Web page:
The PATH-BP Trial Clinical Summary

PATH-BP clinical summary

Overview

Acetaminophen (like Tylenol®) has been widely used as a first-line therapy for acute and chronic pain management due to its perceived safety profile advantages over non-steroidal anti-inflammatory drugs (NSAIDs), which is based on the belief that it has minimal effect on blood pressure (BP) in hypertensive patients.

While observational studies have in the past suggested that acetaminophen could increase BP, the new PATH-BP Study provides evidence-based support that acetaminophen may increase blood pressure1, challenging the belief that APAP has a safer cardiovascular (CV) profile as it relates to blood pressure compared to other pain relievers.

Study details

The PATH-BP Study is a double-blind, placebo-controlled, crossover study supported with appropriate statistical methods to measure “change in blood pressure”. This well-designed RCT demonstrated that acetaminophen use (within OTC maximum dosing levels) statistically significantly increased mean ambulatory and clinical blood pressure in hypertensive patients versus placebo, beginning at day 4 and extending throughout the 14-day test period.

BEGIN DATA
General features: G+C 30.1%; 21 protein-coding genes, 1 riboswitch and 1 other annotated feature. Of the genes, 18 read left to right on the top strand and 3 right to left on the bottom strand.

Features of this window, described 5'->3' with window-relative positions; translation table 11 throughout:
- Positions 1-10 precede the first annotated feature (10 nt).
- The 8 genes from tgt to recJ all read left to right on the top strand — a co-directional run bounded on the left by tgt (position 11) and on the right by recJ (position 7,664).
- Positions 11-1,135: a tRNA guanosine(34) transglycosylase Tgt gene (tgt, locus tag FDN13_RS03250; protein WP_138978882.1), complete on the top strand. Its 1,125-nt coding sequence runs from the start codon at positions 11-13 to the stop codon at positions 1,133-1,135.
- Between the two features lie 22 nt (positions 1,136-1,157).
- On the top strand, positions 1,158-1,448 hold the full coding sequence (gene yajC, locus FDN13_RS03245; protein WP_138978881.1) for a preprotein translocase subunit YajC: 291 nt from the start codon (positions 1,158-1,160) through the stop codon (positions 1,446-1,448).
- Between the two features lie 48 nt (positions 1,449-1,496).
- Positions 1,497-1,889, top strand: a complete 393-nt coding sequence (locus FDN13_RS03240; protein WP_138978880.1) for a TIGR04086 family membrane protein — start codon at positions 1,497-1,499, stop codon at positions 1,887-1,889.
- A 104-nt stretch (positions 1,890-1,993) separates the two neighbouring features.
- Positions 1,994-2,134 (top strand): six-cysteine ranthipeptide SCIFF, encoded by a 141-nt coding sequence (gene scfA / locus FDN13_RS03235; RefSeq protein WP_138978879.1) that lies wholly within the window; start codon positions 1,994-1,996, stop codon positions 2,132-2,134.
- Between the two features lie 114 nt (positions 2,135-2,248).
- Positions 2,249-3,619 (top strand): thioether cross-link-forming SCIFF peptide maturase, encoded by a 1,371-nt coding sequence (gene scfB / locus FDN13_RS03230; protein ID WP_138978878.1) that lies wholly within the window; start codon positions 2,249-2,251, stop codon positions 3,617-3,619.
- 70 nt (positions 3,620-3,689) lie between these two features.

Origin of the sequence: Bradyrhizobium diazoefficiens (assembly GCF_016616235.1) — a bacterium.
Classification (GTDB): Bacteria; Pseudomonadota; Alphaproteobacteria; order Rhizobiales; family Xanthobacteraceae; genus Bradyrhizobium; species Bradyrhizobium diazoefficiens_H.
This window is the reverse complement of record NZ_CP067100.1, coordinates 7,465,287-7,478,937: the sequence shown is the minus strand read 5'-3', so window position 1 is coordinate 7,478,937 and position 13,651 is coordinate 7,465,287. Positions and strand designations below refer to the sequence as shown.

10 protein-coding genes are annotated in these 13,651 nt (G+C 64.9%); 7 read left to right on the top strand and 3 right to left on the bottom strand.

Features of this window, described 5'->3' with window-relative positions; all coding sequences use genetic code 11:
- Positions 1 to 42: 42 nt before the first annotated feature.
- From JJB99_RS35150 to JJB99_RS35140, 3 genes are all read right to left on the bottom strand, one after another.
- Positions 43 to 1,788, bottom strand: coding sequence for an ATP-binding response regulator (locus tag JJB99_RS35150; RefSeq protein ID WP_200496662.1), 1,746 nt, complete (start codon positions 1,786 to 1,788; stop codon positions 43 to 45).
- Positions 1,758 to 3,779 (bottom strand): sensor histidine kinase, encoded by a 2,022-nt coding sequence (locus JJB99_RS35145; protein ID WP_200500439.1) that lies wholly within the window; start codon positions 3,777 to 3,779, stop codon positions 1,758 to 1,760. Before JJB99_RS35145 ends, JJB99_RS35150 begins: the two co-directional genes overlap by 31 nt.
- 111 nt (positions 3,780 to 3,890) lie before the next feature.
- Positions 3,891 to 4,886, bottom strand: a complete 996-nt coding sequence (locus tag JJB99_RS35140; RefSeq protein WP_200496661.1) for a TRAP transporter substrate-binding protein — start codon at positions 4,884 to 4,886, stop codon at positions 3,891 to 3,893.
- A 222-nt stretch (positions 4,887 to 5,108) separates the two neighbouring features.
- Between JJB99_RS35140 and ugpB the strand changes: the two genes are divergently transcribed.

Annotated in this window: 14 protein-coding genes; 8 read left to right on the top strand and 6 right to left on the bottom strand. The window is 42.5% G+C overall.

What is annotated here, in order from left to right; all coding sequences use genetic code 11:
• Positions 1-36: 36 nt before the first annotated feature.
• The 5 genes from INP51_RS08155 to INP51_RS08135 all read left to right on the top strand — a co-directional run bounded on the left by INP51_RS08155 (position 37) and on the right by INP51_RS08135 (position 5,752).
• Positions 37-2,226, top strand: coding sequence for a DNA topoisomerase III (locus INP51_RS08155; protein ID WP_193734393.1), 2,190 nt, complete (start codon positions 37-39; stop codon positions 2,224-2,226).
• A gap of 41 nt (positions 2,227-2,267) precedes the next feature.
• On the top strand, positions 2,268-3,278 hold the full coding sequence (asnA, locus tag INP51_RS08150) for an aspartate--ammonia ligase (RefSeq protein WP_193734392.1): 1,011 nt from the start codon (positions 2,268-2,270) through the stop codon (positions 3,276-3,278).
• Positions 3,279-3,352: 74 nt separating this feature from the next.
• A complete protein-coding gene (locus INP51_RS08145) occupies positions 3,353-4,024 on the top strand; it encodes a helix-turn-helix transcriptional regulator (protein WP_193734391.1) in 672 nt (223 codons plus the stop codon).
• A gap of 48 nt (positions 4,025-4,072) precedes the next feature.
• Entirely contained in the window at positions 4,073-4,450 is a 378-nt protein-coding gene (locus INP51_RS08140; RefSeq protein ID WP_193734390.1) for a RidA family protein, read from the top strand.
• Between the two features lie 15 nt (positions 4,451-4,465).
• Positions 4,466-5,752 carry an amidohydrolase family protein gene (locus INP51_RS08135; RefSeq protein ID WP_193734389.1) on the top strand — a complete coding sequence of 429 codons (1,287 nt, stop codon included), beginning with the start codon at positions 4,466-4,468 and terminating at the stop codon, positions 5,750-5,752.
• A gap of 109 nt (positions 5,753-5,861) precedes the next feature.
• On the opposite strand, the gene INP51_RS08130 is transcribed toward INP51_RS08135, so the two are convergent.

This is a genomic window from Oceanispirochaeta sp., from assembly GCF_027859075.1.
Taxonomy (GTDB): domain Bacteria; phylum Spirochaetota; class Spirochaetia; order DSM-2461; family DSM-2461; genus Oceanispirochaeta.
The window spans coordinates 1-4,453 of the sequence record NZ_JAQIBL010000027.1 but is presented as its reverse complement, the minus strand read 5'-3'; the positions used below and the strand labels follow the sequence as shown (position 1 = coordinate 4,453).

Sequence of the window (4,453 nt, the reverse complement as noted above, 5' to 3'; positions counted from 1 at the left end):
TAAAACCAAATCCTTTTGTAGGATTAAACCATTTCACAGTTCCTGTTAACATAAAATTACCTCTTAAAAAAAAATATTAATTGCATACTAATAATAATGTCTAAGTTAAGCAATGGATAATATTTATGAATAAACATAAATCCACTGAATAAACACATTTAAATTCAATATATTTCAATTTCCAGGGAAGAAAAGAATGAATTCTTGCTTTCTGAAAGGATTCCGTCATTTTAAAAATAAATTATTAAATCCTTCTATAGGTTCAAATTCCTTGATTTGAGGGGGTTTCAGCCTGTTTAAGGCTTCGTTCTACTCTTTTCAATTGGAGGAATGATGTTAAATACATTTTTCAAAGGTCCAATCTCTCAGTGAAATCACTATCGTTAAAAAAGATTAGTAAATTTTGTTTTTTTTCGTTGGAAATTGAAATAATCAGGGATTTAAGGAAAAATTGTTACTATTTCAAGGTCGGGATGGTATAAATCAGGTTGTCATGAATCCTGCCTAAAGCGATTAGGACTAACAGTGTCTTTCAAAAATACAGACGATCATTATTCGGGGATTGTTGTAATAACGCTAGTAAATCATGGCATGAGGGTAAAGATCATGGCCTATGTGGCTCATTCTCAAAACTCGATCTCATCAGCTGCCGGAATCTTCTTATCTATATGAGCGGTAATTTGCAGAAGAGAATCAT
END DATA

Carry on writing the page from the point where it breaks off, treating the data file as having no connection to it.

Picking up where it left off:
Patients participating in the study experienced a clinically meaningful increase of approximately 5 mmHg in SBP. Due to the established continuous relationship between BP and cardiovascular and cerebrovascular diseases, as well as the widespread use of acetaminophen, this rise in blood pressure may contribute to an increase in cardiovascular morbidity and mortality.

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  • Clinical implications

    • To quote the PATH-BP study authors, “Acetaminophen should no longer be thought of as a ‘safe’ alternative analgesic to NSAIDs, at least with respect to hypertension”
    • Healthcare providers should be aware of these findings when considering acetaminophen (Tylenol and similar generics) for patients with hypertension, controlled or not. Caution should be taken when prescribing acetaminophen, particularly in those with increased cardiovascular risk, and opportunities to stop acetaminophen or reduce the dose should be considered
    • We encourage physicians, pharmacists, dentists, nurse practitioners and physician assistants to discuss their patients’ medical history with them, particularly if they have hypertension, before making a recommendation for the use of an OTC pain reliever

    Advil (ibuprofen) is a well-established NSAID that safely and effectively provides pain relief when used as directed. It has a proven safety profile over a 35-year brand history.

    Learn more about the clinically proven safety and efficacy of Advil.

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